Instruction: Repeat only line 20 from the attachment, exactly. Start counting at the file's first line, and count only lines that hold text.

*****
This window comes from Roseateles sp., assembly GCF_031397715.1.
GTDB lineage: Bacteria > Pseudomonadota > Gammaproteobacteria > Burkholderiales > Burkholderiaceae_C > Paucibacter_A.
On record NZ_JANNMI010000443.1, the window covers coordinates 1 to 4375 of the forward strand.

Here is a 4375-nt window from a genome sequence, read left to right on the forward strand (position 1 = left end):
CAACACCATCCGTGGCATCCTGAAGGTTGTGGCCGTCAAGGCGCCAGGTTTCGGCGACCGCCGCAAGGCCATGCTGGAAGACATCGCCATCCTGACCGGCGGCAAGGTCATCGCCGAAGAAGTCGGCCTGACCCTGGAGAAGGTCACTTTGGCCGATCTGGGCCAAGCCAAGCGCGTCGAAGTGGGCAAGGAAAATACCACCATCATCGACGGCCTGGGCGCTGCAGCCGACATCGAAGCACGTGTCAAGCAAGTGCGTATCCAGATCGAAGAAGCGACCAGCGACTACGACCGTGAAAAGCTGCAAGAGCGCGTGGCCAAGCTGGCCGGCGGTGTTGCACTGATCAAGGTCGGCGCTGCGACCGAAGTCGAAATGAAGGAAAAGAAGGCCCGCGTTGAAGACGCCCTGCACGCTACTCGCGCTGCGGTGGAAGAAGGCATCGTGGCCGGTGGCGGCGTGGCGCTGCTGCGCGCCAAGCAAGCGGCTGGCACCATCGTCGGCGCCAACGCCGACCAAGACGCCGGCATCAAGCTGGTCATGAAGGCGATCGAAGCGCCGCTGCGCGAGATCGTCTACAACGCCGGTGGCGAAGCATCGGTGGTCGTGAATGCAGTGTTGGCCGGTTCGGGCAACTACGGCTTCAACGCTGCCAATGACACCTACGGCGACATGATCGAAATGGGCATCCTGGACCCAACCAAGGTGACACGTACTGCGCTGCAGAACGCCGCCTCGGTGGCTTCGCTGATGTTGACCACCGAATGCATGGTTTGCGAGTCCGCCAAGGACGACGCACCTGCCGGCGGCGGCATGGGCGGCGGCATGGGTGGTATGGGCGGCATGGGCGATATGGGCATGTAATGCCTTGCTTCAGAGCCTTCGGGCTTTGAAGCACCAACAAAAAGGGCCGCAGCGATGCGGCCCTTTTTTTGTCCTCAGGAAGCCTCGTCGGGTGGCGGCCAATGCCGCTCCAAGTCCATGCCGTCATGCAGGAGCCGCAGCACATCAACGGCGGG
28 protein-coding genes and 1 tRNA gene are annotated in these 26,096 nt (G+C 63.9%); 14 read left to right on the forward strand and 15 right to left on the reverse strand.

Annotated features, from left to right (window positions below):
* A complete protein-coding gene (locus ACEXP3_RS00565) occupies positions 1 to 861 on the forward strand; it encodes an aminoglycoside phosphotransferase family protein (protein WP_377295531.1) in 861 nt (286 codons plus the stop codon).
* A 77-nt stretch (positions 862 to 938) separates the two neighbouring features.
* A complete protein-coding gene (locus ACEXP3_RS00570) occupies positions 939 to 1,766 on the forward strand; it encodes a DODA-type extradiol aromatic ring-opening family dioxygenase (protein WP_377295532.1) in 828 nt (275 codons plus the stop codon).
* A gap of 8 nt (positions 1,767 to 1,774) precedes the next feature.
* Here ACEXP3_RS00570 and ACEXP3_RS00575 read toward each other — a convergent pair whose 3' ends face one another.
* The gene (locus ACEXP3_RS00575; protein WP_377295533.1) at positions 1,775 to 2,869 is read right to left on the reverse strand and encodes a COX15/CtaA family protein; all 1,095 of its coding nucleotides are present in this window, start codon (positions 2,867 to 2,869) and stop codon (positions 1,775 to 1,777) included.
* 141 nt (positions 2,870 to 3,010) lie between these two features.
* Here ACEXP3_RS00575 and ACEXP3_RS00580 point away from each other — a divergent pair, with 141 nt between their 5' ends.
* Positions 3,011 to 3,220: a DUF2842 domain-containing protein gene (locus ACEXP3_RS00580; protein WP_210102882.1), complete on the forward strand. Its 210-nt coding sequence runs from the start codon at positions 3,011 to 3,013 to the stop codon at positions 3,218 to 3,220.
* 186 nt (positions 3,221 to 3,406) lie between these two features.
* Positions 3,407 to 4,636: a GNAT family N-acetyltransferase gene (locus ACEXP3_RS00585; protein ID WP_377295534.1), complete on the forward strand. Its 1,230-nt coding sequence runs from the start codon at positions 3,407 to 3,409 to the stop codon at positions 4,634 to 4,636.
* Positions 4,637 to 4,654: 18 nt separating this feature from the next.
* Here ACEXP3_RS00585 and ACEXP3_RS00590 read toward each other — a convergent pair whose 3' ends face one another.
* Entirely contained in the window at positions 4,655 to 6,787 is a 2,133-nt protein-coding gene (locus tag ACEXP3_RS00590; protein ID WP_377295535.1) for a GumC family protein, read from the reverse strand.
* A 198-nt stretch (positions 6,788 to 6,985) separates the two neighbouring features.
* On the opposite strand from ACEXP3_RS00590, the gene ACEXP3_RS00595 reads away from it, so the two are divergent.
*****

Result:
* Here ACEXP3_RS00585 and ACEXP3_RS00590 read toward each other — a convergent pair whose 3' ends face one another.